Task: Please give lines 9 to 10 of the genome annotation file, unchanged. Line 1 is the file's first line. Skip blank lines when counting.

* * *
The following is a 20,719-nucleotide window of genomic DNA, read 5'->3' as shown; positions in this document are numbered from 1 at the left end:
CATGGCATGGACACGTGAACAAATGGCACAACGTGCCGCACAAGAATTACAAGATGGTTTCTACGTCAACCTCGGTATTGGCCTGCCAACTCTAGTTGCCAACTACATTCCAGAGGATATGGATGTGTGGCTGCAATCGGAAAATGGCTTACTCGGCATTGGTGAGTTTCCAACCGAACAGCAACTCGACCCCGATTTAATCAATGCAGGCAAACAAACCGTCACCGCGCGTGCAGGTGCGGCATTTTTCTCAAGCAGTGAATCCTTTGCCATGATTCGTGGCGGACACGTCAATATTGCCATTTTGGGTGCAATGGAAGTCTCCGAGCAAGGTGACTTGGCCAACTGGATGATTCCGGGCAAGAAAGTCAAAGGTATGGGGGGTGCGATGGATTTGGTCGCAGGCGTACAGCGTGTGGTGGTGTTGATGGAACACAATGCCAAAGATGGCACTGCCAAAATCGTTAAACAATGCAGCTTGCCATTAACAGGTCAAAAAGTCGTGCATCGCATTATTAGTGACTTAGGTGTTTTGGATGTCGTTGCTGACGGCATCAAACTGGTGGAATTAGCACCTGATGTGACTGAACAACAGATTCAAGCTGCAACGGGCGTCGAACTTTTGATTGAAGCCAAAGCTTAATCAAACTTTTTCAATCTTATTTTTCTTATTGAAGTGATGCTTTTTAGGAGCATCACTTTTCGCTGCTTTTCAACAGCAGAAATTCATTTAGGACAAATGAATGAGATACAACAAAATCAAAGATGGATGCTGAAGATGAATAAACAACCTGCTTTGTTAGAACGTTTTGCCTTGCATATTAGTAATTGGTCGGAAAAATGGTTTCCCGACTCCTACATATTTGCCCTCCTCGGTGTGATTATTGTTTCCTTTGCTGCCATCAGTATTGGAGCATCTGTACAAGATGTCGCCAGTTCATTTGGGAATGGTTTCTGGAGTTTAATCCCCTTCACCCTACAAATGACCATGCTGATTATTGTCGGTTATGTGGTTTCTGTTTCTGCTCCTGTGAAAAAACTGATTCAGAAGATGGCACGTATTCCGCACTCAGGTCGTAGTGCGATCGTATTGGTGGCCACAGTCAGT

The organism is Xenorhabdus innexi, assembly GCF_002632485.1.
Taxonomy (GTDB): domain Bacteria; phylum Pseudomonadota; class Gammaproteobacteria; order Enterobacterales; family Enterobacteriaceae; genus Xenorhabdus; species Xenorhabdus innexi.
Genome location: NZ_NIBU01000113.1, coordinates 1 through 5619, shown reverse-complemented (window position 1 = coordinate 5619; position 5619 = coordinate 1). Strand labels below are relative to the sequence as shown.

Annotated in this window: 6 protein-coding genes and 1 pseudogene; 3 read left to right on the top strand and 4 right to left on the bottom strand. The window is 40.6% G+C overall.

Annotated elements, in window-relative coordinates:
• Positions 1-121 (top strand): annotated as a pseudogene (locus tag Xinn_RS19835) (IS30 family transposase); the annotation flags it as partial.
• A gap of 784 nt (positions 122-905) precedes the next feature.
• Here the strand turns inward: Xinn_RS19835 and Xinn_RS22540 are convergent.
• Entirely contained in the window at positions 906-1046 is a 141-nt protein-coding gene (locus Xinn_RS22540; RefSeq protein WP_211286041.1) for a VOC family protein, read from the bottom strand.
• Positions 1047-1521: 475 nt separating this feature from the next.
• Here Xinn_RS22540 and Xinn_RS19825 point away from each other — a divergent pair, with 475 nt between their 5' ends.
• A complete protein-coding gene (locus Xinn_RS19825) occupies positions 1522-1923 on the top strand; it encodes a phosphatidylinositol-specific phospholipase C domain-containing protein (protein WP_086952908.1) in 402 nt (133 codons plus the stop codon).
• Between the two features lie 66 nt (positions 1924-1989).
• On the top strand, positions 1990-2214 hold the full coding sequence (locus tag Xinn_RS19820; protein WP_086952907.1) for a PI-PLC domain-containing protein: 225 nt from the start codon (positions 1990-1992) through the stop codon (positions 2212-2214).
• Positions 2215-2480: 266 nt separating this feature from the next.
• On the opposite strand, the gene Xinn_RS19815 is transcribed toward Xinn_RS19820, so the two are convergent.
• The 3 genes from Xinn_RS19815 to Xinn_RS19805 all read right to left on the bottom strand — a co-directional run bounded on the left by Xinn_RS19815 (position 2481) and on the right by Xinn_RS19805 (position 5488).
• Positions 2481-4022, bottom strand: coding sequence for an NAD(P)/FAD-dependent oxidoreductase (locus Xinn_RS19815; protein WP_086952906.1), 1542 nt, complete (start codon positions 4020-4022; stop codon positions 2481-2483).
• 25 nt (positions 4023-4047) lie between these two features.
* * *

• A gap of 784 nt (positions 122-905) precedes the next feature.
• Here the strand turns inward: Xinn_RS19835 and Xinn_RS22540 are convergent.